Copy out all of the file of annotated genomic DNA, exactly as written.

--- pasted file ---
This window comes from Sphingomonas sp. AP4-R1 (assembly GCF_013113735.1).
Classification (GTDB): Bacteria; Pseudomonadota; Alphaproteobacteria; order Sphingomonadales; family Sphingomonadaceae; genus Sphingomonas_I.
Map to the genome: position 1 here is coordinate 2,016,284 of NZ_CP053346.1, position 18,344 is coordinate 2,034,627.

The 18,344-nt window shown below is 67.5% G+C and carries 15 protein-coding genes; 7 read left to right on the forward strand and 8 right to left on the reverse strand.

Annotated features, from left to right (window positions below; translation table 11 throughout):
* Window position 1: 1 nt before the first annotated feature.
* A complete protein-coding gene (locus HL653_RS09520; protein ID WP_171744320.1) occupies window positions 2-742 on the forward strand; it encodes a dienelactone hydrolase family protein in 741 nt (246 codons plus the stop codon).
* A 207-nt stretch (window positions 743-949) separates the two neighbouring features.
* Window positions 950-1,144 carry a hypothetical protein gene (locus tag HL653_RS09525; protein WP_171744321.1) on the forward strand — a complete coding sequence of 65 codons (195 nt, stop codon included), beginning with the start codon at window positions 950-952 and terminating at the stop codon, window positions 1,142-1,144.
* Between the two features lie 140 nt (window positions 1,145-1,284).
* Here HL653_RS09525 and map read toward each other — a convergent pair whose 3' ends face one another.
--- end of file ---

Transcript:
This window comes from Sphingomonas sp. AP4-R1 (assembly GCF_013113735.1).
Classification (GTDB): Bacteria; Pseudomonadota; Alphaproteobacteria; order Sphingomonadales; family Sphingomonadaceae; genus Sphingomonas_I.
Map to the genome: position 1 here is coordinate 2,016,284 of NZ_CP053346.1, position 18,344 is coordinate 2,034,627.

The 18,344-nt window shown below is 67.5% G+C and carries 15 protein-coding genes; 7 read left to right on the forward strand and 8 right to left on the reverse strand.

Annotated features, from left to right (window positions below; translation table 11 throughout):
* Window position 1: 1 nt before the first annotated feature.
* A complete protein-coding gene (locus HL653_RS09520; protein ID WP_171744320.1) occupies window positions 2-742 on the forward strand; it encodes a dienelactone hydrolase family protein in 741 nt (246 codons plus the stop codon).
* A 207-nt stretch (window positions 743-949) separates the two neighbouring features.
* Window positions 950-1,144 carry a hypothetical protein gene (locus tag HL653_RS09525; protein WP_171744321.1) on the forward strand — a complete coding sequence of 65 codons (195 nt, stop codon included), beginning with the start codon at window positions 950-952 and terminating at the stop codon, window positions 1,142-1,144.
* Between the two features lie 140 nt (window positions 1,145-1,284).
* Here HL653_RS09525 and map read toward each other — a convergent pair whose 3' ends face one another.